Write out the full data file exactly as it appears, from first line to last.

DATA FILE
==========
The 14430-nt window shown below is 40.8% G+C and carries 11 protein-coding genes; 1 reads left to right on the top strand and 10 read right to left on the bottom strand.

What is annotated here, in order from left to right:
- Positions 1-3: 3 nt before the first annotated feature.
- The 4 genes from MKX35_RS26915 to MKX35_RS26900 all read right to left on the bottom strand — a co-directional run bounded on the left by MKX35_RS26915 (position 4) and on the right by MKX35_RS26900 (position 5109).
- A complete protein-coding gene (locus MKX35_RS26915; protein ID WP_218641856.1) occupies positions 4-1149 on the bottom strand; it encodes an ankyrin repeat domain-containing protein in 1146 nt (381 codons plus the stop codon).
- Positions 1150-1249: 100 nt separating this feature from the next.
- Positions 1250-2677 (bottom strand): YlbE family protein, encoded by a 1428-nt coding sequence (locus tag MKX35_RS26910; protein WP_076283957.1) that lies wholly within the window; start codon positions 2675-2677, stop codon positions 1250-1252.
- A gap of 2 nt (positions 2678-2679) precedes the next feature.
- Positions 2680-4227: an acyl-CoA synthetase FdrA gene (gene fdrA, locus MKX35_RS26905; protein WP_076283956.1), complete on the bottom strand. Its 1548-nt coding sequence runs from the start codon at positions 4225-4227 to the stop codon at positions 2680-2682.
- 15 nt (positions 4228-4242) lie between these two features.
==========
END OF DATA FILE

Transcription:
The 14430-nt window shown below is 40.8% G+C and carries 11 protein-coding genes; 1 reads left to right on the top strand and 10 read right to left on the bottom strand.

What is annotated here, in order from left to right:
- Positions 1-3: 3 nt before the first annotated feature.
- The 4 genes from MKX35_RS26915 to MKX35_RS26900 all read right to left on the bottom strand — a co-directional run bounded on the left by MKX35_RS26915 (position 4) and on the right by MKX35_RS26900 (position 5109).
- A complete protein-coding gene (locus MKX35_RS26915; protein ID WP_218641856.1) occupies positions 4-1149 on the bottom strand; it encodes an ankyrin repeat domain-containing protein in 1146 nt (381 codons plus the stop codon).
- Positions 1150-1249: 100 nt separating this feature from the next.
- Positions 1250-2677 (bottom strand): YlbE family protein, encoded by a 1428-nt coding sequence (locus tag MKX35_RS26910; protein WP_076283957.1) that lies wholly within the window; start codon positions 2675-2677, stop codon positions 1250-1252.
- A gap of 2 nt (positions 2678-2679) precedes the next feature.
- Positions 2680-4227: an acyl-CoA synthetase FdrA gene (gene fdrA, locus MKX35_RS26905; protein WP_076283956.1), complete on the bottom strand. Its 1548-nt coding sequence runs from the start codon at positions 4225-4227 to the stop codon at positions 2680-2682.
- 15 nt (positions 4228-4242) lie between these two features.